Given Malepe (28), Mike Lebalo (25), Emmanuel Tshalibe (30) and Zinto Khawula (29) – who met when they were patients at SANCA’s (South African National Council on Alcoholism ) rehab centre – all used to participate fully during the clinic outreach programmes at schools, clinics and railway stations.
“The purpose of this was to share and educate young people and adults about our experiences of drug use, and the dangers of illicit drugs. Our drama is centred on the highly addictive nyaope,” said Malepe.
It also helps to shape our mindset not to go back, and to focus on doing positive things while attending life skills training in order to live a healthy lifestyle.
Motlatsi Shange, a nyaope user for eight years, said “We are using this platform in order to reunite with our families and the entire society. It also helps to shape our mindset not to go back, and to focus on doing positive things while attending life skills training in order to live a healthy lifestyle.”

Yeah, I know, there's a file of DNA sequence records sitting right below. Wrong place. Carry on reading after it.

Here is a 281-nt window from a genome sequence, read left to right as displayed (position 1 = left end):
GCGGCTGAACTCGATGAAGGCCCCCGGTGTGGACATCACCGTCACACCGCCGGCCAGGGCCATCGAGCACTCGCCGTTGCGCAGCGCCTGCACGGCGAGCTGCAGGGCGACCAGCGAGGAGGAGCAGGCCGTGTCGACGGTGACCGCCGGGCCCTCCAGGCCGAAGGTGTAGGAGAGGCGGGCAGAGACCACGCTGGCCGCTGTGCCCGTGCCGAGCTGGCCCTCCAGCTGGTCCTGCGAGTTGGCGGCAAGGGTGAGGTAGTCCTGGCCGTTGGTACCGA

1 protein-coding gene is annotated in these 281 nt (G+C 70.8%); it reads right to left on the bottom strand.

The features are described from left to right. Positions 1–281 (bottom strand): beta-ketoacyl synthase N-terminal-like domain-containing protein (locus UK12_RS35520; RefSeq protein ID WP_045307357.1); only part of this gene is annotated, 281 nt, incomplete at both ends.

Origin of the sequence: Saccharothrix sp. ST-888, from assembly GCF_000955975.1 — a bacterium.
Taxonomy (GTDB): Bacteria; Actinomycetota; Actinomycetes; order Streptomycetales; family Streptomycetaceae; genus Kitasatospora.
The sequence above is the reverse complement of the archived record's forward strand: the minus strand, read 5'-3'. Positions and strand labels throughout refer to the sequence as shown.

Rabeka Ntsomele, a parent of Emmanuel Tshalibe, said he was surprised by the disclosure that his son had used nyaope for 11 years.
“As a family we need to stand together and support these boys and encourage them to join a support group together to deal with the traumatic experiences they have had. We as parents also need to support them in their artistic career,” he said.
“I am very proud of these boys and never thought they will come this far and beat this habit of nyaope. We as the Arts and Culture Forum in Region 2 will make it a point to give them our support to access opportunities and attend capacity building workshops and drama competitions,” said Athalia Matjene, a secretary for Region 2 Arts and Culture Forum.
An edited version of this story appeared on Health24.